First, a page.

|Beards were common and approved of in the Civil War.|
In Defense of Beards
If someone wants to serve and perhaps die for his country
then him having a beard and a turban is fine with me.
(McClatchy News) - A Sikh college student and aspiring Army officer at Hofstra University has the right to wear his beard and turban in ROTC, a federal judge has ruled.
In this latest conflict pitting military discipline against religious liberty, U.S. District Judge Amy Berman Jackson concluded the Religious Freedom Restoration Act protected Iknoor Singh’s rights to follow the dictates of his religion.
In her 49-page decision handed down Friday, Jackson called the result a “temporary accommodation” and noted that admitting Singh to ROTC “would not require the Army to guarantee him a commission.”
“The ruling in Iknoor Singh’s case -- which recognizes recent trends in the Supreme Court -- should be another wake up call for the Pentagon. No one should have to choose between their faith and service to their country,” the Sikh Coalition’s Senior Staff Attorney, Gurjot Kaur, said in a statement.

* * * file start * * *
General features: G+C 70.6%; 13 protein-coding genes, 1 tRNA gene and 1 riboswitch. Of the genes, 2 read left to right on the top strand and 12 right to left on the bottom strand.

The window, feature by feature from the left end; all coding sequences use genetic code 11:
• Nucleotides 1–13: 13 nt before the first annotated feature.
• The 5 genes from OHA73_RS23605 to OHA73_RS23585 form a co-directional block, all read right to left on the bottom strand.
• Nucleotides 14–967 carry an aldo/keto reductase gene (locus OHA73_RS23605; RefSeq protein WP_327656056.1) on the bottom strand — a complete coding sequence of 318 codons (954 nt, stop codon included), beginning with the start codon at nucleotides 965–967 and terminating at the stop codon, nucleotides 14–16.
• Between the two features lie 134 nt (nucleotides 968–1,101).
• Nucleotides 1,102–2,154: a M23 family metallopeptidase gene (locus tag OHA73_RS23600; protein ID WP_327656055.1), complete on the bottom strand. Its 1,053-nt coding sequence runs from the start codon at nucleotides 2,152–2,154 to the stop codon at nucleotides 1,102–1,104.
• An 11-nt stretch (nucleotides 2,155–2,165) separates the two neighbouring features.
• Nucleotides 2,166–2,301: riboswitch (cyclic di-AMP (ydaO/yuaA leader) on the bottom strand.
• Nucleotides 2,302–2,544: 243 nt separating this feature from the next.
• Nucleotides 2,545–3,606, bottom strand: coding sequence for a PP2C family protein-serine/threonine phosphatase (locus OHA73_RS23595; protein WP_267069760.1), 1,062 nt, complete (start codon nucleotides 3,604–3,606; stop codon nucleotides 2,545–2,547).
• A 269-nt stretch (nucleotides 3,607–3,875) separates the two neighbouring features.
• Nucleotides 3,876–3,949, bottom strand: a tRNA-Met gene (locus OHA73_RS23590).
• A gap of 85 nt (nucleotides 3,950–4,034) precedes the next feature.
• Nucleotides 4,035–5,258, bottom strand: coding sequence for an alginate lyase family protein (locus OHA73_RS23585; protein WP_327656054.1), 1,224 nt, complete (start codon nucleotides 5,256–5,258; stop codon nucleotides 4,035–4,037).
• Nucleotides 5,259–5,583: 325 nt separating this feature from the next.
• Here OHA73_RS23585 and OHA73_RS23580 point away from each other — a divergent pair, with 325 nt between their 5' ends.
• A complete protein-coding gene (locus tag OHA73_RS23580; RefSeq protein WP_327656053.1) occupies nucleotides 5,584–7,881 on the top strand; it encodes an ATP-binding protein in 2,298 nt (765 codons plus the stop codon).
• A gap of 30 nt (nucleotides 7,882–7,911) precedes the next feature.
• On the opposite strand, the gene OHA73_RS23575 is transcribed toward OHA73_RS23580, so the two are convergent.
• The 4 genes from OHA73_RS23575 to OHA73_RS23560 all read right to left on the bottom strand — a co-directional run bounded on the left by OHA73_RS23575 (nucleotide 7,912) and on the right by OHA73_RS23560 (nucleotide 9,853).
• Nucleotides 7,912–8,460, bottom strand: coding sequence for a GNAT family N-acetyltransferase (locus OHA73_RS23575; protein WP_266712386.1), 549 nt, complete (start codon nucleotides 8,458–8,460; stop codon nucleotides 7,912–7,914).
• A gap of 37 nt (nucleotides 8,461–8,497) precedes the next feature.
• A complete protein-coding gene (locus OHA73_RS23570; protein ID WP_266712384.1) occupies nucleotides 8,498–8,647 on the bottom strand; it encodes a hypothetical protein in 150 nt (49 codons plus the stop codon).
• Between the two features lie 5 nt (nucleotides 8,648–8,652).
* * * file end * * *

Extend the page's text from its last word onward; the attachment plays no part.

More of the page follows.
A rising junior at Hofstra, Singh does not cut his beard or hair, and he tucks his hair under a turban. He believes that if he cut his hair, shaved his beard, or abandoned his turban, Jackson noted, he would be “dishonoring and offending God.” He wants to serve in Army intelligence, but the ROTC officials say he must first abide by their grooming standards.
Singh sued with the help of the American Civil Liberties Union and United Sikhs. The timing turned out to be propitious, as the Supreme Court in January unanimously ruled, in a case cited by 17 times by Jackson, that RFRA meant an Arkansas prison inmate could grow a beard for religious reasons.
“There is ample undisputed evidence that soldiers in all corners of the Army are permitted to maintain beards and to wear religious headgear while in uniform, as well as to deviate from the grooming standards in other ways,” Jackson wrote, adding that “the Army has allowed several Sikhs to serve...with accommodations for their turbans, beards, and unshorn hair.”
“When held up to the light, the Army’s reasons for denying Mr. Singh’s religious accommodation crumbled,” Heather Weaver, Senior Staff Attorney in the ACLU’s Program on the Freedom of Religion and Belief, said in a statement.
Read More . . . .
A U.S. Soldier in Afghanistan.
Why not Beards?
Shaving - Why would you deliberately want
to look like a 12 year old boy?
|Sikhs have proudly served in the Army of India without any problems. |
The U.S. generals need to grow up.